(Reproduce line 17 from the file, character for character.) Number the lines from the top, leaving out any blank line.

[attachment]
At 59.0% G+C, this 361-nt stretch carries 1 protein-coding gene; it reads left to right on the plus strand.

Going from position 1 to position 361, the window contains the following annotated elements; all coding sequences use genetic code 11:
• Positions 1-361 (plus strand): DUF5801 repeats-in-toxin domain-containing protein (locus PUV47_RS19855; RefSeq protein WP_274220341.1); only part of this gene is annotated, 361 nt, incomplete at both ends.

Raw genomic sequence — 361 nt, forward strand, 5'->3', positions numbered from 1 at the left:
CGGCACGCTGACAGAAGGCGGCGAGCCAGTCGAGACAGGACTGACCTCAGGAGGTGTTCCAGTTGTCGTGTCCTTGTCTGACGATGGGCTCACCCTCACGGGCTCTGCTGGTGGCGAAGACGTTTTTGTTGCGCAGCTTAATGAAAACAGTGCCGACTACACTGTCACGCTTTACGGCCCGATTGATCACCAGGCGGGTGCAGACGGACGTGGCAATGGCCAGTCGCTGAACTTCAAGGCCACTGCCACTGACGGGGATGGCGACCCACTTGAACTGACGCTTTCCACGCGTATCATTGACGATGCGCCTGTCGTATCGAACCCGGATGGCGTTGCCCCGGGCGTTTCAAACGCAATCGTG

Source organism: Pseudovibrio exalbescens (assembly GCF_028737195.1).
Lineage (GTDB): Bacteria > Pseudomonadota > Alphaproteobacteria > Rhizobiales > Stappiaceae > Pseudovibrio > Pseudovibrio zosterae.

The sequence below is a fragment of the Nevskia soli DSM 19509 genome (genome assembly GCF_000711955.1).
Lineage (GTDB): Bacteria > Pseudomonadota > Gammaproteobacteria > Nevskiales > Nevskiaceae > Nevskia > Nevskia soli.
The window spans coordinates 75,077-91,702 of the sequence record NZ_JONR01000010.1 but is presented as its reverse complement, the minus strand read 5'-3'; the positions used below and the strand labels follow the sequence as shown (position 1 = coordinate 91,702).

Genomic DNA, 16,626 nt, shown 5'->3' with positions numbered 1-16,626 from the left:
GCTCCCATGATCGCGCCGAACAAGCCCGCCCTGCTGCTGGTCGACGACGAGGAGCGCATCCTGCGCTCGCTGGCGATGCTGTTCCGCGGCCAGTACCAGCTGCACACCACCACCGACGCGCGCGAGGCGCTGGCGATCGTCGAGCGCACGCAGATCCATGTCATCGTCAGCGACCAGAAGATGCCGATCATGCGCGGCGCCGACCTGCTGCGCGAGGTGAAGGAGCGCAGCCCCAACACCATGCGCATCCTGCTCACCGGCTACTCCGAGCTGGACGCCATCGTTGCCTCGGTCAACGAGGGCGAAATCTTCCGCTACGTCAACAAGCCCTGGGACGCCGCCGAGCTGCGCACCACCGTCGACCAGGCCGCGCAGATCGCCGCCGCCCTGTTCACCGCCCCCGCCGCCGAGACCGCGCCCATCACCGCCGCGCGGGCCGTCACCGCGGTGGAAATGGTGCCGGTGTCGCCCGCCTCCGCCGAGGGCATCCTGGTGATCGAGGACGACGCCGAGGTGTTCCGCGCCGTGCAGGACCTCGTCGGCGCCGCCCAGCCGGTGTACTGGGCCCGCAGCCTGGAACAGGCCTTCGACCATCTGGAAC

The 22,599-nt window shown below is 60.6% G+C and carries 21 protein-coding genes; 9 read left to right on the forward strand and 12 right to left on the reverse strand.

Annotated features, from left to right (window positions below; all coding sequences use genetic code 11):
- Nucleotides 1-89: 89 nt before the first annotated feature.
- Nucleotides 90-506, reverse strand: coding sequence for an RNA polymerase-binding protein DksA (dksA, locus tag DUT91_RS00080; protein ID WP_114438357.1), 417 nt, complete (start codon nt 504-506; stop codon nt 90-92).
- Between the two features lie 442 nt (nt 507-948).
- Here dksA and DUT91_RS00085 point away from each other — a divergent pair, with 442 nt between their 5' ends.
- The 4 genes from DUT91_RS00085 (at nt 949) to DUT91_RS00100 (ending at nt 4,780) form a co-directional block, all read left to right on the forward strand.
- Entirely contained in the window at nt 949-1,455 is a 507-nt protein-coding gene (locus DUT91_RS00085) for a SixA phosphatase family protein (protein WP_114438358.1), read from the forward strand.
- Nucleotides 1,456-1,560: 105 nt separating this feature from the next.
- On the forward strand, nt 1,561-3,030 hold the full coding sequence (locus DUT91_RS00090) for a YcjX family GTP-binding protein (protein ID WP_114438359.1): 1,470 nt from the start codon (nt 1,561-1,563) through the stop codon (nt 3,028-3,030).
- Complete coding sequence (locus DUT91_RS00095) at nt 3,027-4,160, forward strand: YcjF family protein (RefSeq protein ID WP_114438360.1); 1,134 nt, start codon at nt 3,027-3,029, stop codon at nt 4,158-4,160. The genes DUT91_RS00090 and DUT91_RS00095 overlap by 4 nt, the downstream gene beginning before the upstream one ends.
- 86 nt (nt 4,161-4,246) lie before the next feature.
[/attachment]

- Between the two features lie 442 nt (nt 507-948).